Head Southbound With Ottawa’s Cooper Brothers
Ottawa brothers Richard and Brian Cooper started their careers on the momentum of Beatlemania and played eastern Canada in such outfits as What The Cat Dragged In. They decided to form their own band in 1971 following Richard’s suspension from the University of Ottawa for spending too much time on the road instead of working on his Masters’ Degree in English Literature. By 1974, The Cooper Brothers had their own band and released three unsuccessful singles under the production guidance of Les Emmerson (he of the fabled Staccatos and Five Man Electrical Band). Richard Cooper felt that the material, which consisted entirely of cover tunes, wasn’t where they should be focusing and decided to start writing original material.
After attracting the attention of Polydor Records, The Cooper Brothers had a minor hit with their first release entitled Finally (With You). As a newly expanded seven-piece band, manager Alan Katz landed them a distribution deal in the US with Gary Cape’s Capricorn Records in Macon, Georgia. With Cape also acting as producer (right up through their final LP), by the summer of 1978 the Coopers finally had their first legitimate hit with Rock and Roll Cowboys. The follow-up The Dream Never Dies became an American hit for US country singer Bill Anderson but also charted on the Billboard Hot 100 for The Cooper Brothers as did Show Some Emotion and I’ll Know Her When I See Her.
With the collapse of Capricorn Records in 1980, the band lost its third album which was already completed – called Reach for the Stars – and floundered without a record deal. They brought in Les Emmerson as fresh blood and produced one more album – Learning to Live With It – on the indie label SALT, before the group disbanded following a long cross-Canada tour in 1983. They reunited for a one-off Children’s Wish Foundation charity fundraiser at the Ottawa Civic Centre in 1986.
In October 2006, The Best of the Cooper Brothers, under the supervision of Gary Cape, was released by Pacemaker/EMI and the band performed for the first time on stage in over 20 years. This led to a number of sold-out live dates throughout southern Ontario including a memorable Ottawa Bluesfest concert in front of 25,000 people while opening the show for James Taylor. The experience also sparked Dick Cooper’s songwriting muse and before long the Brothers had enough material for a new album.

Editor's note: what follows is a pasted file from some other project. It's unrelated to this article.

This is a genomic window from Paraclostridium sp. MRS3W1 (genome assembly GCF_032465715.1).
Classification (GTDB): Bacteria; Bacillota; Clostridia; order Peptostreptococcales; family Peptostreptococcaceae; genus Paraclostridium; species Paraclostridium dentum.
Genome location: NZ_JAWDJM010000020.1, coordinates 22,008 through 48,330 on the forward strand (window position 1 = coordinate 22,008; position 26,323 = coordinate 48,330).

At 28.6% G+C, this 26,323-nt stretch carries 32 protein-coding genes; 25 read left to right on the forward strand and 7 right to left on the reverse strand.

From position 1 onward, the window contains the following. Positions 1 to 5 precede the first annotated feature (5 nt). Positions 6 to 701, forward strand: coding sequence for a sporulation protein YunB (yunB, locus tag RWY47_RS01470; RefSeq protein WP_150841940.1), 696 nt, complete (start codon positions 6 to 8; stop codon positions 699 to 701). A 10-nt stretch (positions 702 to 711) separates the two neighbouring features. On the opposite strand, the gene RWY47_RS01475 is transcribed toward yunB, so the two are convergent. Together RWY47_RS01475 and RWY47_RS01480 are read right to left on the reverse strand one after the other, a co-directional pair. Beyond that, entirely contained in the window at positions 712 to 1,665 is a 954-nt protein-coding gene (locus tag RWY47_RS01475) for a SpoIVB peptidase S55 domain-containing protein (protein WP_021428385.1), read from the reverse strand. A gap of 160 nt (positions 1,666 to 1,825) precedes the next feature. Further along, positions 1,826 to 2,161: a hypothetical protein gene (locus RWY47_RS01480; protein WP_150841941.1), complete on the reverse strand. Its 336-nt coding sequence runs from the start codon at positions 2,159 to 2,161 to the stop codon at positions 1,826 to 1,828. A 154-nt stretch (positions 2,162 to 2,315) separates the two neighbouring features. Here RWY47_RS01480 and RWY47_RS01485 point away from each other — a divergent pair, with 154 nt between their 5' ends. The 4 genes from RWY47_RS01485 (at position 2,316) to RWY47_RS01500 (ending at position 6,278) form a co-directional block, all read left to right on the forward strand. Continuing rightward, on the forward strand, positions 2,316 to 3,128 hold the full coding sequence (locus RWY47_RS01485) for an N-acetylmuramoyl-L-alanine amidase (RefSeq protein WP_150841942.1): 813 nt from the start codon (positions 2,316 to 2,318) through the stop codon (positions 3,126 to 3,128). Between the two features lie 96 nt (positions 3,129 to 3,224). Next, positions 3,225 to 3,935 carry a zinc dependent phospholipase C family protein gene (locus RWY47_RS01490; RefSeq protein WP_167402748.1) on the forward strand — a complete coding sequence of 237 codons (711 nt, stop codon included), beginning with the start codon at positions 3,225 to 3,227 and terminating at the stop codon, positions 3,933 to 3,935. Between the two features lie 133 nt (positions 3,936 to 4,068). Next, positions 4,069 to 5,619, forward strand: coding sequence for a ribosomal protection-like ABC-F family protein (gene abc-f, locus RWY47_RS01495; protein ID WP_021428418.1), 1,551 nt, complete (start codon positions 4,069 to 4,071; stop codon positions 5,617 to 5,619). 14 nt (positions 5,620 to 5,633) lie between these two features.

In September 2009, with old friend Colin Linden in the production chair, the Cooper Brothers went to Masterlink Studio in Nashville to begin recording with session musicians including Audley Freed (The Black Crowes, Jakob Dylan, Dixie Chicks), Dan Dugmore (Linda Ronstadt, James Taylor), Kevin McKendree (Brian Seltzer, Lee Roy Parnell), Lynn Williams (John Hiatt, Delbert McClinton) and Steve Mackey (Trisha Yearwood). Special guests included Blue Rodeo’s Jim Cuddy, Delbert McClinton and Chuck Leavell. After additional recording back in Ottawa and Toronto, the CD was mixed in Los Angeles by John Whynot (Colin James, Bruce Cockburn, Lucinda Williams). The 12-song album In From the Cold was released in October 2010 and was well received.
This past year, the brothers began work on a new CD at The Tragically Hip’s studio in Kingston with producer Colin Cripps (Blue Rodeo, Junkhouse, Crash Vegas) at the helm. From the opening title track and first single, Southbound, this new release by the brothers is an 11-song masterpiece of precision country-rock that ignores the slick and lifeless country cliché conventions being churned out from Nashville and revisits the 1970s pop-leaning country that gave the Coopers their distinctive commercial appeal.
In fact, to this listener’s ears, the Coopers’ transition well between the Southern Rock guitar boogie/slide work of Lynyrd Skynyrd, the Allman Brothers and 461 Ocean Boulevard-period Clapton on tunes like Southbound, The Last Time I Saw Georgia (about their dealings with Capricorn Records), Maybe This Is the Night, Five Point Five and Club Shangri-La through the Southern California folk-rock of The Eagles, The Flying Burrito Brothers and Poco on the amazing spaghetti Western guitar-driven Bordertown, the bittersweet prairie haunt of What I Leave Behind and the beautiful heart-breaking balladry of Bridges and Love’s Been a Stranger.
And just to keep listeners on their toes, the real surprise on the disc is a sneaky little McCartney-esque pop ditty buried late on the album entitled Havana Nights which recalls the intimacy of Macca’s self-titled debut in 1970.
Colin Cripps has handled the production masterfully, focusing on a dry, crisp sound – vocals front and centre with not much on them but a touch of reverb – giving the songs an intimate immediacy. Dick Cooper’s lyrics come alive on the tongue of brother Brian; lyrics that are some of the most articulate to grace an album since Don Henley wrote Desperado.
The Cooper Brothers have created a thinking man’s country-rock fusion. Southbound is the new New Country album we’ve been waiting for.
To find out more, visit http://thecooperbrothers.com/